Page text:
To get a sense of what employees—as well as residents and other stakeholders—want from DEI efforts, it takes some talk. Fisher suggested, “We need to have increased dialogue. You need to get to know your staff, your resident population, and your customer base. Create this conversation and understand that it may not be comfortable for everyone. We need to make it clear that we are committed to supporting diversity, ensuring equity, making inclusion a key part of our cultures, and celebrating the rich differences that exist in our society and our facilities.”

Employers Respond

If you don’t yet have DEI on your radar, you are behind the curve. In a national survey conducted last year, 95% of employers said they had introduced new DEI measures during the previous year. These efforts have taken different forms, such as DEI plans, employee resource groups, and addressing DEI in strategic plans.
However, while employers said they’re addressing DEI, nearly half (45%) reported that it’s difficult to find diverse candidates for open positions. At the same time, only 16% of employers said they’ve engaged community or vendor partnerships to help increase diversity on their teams. These entities, such as women’s leadership organizations or minority professional groups, can be valuable sources of diverse job candidates. (https://www.hrmorning.com/articles/dei/)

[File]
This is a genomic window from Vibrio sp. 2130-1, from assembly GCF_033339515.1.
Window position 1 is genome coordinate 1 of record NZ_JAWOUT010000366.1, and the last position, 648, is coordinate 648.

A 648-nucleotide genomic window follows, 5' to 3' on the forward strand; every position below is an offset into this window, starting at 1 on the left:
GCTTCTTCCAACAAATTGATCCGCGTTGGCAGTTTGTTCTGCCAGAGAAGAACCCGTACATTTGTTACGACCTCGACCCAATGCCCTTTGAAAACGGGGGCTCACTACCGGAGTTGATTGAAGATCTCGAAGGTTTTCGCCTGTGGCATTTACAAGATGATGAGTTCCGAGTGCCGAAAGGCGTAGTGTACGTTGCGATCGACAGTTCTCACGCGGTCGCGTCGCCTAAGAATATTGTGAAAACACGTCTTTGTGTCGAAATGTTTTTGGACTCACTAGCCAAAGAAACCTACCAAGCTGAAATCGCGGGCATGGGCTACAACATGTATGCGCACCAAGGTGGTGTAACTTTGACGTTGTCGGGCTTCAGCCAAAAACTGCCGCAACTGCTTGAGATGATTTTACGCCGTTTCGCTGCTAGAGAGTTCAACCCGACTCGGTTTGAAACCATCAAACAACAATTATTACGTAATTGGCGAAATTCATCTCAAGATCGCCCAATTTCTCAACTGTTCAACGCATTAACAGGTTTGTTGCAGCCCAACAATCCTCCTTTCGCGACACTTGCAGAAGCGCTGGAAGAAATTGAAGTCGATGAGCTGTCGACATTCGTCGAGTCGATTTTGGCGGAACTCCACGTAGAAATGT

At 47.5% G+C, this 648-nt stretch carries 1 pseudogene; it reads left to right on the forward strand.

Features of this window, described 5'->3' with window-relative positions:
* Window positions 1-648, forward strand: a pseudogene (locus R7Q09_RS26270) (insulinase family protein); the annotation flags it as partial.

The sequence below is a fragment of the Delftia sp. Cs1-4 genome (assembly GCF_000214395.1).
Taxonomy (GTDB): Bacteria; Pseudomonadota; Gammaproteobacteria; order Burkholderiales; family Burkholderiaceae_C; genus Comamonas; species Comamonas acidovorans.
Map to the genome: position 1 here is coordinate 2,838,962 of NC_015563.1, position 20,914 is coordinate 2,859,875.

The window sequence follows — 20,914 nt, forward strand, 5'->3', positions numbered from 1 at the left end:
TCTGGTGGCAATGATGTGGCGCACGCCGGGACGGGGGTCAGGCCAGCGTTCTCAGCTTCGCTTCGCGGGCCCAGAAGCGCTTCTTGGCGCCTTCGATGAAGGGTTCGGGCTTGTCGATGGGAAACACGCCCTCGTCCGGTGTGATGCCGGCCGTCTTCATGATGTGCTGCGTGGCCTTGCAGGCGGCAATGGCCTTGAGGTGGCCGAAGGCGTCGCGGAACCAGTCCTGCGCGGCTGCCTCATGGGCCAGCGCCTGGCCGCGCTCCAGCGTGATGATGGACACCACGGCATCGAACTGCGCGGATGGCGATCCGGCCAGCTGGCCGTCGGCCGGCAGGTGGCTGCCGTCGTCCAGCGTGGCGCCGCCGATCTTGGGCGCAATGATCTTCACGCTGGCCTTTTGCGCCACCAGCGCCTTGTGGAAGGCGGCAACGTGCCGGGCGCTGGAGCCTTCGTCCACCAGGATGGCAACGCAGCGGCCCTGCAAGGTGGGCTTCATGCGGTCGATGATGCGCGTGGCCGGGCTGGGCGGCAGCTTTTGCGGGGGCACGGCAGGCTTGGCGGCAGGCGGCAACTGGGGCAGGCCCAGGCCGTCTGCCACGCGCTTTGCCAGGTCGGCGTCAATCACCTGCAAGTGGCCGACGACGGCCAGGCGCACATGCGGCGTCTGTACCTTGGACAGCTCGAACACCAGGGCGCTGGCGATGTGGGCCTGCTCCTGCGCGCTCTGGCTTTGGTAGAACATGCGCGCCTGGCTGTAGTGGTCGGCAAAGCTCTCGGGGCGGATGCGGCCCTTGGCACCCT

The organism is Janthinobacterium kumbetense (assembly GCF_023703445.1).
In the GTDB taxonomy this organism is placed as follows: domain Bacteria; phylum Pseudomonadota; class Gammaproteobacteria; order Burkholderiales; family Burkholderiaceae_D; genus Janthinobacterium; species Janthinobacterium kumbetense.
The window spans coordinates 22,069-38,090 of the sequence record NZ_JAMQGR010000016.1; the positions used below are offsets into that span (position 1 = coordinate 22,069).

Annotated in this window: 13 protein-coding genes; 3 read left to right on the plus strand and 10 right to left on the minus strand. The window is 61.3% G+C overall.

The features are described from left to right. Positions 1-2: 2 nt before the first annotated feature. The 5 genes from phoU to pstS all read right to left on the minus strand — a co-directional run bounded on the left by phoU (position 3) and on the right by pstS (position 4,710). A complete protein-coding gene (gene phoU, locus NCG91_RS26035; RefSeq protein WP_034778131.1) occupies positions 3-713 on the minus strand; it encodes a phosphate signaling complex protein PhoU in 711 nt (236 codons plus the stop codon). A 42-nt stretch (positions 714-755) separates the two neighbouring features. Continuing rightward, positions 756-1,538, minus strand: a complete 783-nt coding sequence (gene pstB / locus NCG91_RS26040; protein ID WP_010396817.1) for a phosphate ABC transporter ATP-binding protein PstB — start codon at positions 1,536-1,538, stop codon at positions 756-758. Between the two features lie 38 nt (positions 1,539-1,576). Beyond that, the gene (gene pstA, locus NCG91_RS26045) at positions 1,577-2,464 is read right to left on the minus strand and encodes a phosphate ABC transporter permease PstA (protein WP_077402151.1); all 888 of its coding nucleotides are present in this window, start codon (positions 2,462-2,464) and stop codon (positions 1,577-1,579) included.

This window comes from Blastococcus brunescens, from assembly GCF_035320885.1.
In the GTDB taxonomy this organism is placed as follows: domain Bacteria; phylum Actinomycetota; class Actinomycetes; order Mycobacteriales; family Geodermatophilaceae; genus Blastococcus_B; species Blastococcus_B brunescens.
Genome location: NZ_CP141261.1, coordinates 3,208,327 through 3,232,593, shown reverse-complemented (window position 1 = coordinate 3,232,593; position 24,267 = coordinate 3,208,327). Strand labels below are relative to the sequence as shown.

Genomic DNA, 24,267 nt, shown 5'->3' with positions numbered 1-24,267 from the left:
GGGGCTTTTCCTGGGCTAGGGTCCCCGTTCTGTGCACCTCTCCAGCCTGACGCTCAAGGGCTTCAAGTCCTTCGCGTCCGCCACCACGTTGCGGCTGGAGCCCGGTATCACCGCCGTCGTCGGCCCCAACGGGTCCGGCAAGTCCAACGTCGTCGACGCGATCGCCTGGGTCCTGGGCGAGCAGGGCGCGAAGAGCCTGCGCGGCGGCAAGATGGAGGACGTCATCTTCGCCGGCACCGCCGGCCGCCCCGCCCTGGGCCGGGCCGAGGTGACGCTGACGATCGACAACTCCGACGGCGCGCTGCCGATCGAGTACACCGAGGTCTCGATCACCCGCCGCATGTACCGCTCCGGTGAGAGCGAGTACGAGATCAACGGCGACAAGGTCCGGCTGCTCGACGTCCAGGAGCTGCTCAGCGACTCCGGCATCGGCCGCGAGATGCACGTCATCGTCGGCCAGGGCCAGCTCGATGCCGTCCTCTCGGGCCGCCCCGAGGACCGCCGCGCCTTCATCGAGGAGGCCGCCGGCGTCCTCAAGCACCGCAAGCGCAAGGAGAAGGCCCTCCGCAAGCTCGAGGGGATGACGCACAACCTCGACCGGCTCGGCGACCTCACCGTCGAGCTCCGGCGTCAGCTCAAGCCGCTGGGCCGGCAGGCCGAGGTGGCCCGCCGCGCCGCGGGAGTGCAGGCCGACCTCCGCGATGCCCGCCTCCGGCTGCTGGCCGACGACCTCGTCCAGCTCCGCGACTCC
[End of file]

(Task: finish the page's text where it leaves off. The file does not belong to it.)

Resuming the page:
Clearly, addressing DEI means more than a general approach or even a single policy or strategy. However, it is important to start the journey with a commitment. As Fisher said, “When you have intent, that makes for a smoother road to equity and inclusion.” Kumar added, “DEI can be part of who we are. We can create greater awareness through education. We can look at our principles, behaviors, and attitudes that impact policies and service delivery. We can encourage learning between providers and communities, teaming up with local, regional, and state agencies for support.” Fisher further stressed, “DEI can’t be done in a silo. It calls for a collaborative effort.”

Kumar said, “You have to start by including everyone in your community interested in finding out more about issues related to DEI and identifying ways to look for inequities and biases.” The first step, he suggested, is looking inward at our own behaviors and how we design our policies and procedures. Then we need to find ways to tease out biases and inequities throughout our organizations. There is no other way around it. Unless you look for these things, you won’t find them.”